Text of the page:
The mention of seven shots and the "old Spencer Rifle" would seem to be a reference to the Spencer repeating carbine of the Civil War era. According to Mark M. Boatner III, The Civil War Dictionary, 1959 (there are many editions of this very popular work; mine is a Knopf hardcover), p. 782, "SPENCER REPEATING CARBINE. The first successful breech-loading repeating rifled carbine was patented in 1860 by Christopher M. Spencer of Conn. By 1864 it had become the standard arm of the Federal cavalry and by the fall of that year brigades of infantry began to appear with it.... The carbin was loaded by a tubular magazine that passed through the butt of the stock and held seven copper rimfire 52 caliber cartridges." Although it lacked range and penetrating power, it became famous because it could be "loaded on Sunday and fired all week." Thus the reference would seem to imply that the song originated during or shortly after the Civil War. - RBW
Last updated in version 3.3
File: RL128

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The Ballad Index Copyright 2018 by Robert B. Waltz and David G. Engle.

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Subject: RE: Origins: Spencer Rifle
From: Joe Offer
Date: 24 Sep 18 - 11:42 PM


When Johnny come to our house
I thought he came to see me,
Soon as I found the rascal out,
He’d only come to squeeze me.

Tee eye de ink-tum, tee eye day,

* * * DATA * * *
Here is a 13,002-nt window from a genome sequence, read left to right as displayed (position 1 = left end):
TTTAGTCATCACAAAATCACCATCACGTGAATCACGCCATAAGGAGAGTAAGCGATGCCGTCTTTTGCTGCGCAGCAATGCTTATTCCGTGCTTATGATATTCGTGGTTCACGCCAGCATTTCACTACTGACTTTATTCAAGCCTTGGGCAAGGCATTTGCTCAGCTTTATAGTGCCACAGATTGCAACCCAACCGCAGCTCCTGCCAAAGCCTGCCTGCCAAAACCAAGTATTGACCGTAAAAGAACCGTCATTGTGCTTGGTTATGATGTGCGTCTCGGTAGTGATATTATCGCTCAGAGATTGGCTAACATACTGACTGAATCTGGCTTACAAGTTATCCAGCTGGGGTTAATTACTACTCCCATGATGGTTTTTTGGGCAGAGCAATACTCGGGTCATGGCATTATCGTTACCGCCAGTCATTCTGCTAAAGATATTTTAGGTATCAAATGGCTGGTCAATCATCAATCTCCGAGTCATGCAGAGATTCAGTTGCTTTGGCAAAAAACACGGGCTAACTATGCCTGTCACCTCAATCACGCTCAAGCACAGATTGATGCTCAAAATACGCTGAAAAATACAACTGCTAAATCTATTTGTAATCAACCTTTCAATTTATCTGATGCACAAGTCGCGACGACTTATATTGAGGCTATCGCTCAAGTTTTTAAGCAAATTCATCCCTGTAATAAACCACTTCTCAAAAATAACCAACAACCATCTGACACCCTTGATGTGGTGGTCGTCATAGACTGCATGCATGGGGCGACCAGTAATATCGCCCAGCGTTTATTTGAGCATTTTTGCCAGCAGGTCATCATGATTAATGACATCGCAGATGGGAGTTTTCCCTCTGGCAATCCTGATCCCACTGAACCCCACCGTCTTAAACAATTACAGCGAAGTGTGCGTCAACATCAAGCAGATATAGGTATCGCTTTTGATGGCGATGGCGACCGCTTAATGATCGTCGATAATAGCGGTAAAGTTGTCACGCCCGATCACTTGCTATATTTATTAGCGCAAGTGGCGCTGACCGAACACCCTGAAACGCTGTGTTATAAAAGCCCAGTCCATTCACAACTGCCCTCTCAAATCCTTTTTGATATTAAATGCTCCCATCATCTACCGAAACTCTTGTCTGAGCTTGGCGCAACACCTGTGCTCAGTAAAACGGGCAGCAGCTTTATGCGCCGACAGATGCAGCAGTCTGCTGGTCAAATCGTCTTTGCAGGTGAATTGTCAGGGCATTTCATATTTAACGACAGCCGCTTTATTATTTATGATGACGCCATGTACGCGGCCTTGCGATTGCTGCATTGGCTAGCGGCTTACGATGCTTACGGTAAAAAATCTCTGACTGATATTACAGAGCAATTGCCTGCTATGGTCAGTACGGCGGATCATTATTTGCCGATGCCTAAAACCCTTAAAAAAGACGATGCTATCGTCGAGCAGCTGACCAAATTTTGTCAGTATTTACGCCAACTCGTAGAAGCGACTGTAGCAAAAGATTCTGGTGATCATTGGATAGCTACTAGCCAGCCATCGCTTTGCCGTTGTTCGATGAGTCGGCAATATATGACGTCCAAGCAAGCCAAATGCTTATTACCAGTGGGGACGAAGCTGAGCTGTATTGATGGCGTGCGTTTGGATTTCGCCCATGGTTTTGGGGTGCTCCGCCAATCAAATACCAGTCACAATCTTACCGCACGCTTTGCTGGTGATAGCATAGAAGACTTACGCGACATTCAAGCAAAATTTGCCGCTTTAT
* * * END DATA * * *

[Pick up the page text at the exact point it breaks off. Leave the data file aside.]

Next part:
Tee eye de ink-tum dandy.

Took me ‘round the slender waist
An’ on the bed he throwed me,
Purtiest thing that I ever saw,
He pulled it out an’ showed me.

Said it was his little gun,
Asked how it would suit me,
Shoved it down between my thighs
An’ swore by Gosh he’d shoot me!

I says, John, your gun’s no good,
Or you’re no good at gunnin’
If you cain’t hit a lyin’ mark,
What’d you do a-runnin’?

Gee, says John, my gun’s all right,
I got it from old Spencer,
You be still an’ hold the mark
An’ I’ll sure knock it center.

She lay still an’ held the mark,
For him it was no trifle
To soon show her what he could do
With his old Spencer rifle.

Katy was a fair an’ charmin’ maid,
She wasn’t more than twenty,
Time he’d fired seven rounds
He had pork a-plenty.

At last the mother found it out,
Good order she commanded,
John he got in a double charge
An’ shot at her off-handed.

I’ll bring this little song to a close,
I’ll tell you how they parted,
John went off with his gun-barrel bent,
An’ Kate kicked up an’ farted.

Sung by Mr. B. C., Cane Hill, Arkansas, February 5, 1942. He learned this song, in “arms and ordnance” erotic metaphors, from a cattleman near Cane Hill, about 1890. The similarity of the tune to “Yankee Doodle” is unmistakable. In 1:2, “see me” is intended as “please me.” Vance Randolph recorded Mr. C. ‘s song for the Folksong Archive, Library of Congress.

Source: Roll Me In Your Arms: 'Unprintable' Ozark Folksongs and Folklore, by Vance Randolph & G. Legman (pp 128-129)[University of Arkansas Press, 1992]

Randolph recorded the song for the Library of Congress but I don't see how to access the recording.

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Subject: RE: Origins: Spencer Rifle
From: Bonzo3legs
Date: 25 Sep 18 - 03:03 AM

Cordelia's Dad - Spencer Rifle!

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Subject: RE: Origins: Spencer Rifle
From: Lighter
Date: 26 Sep 18 - 09:51 PM

The Cordelia tune is a whole lot like Doc Watson's "Katie Morey." So is Booth Campbell's.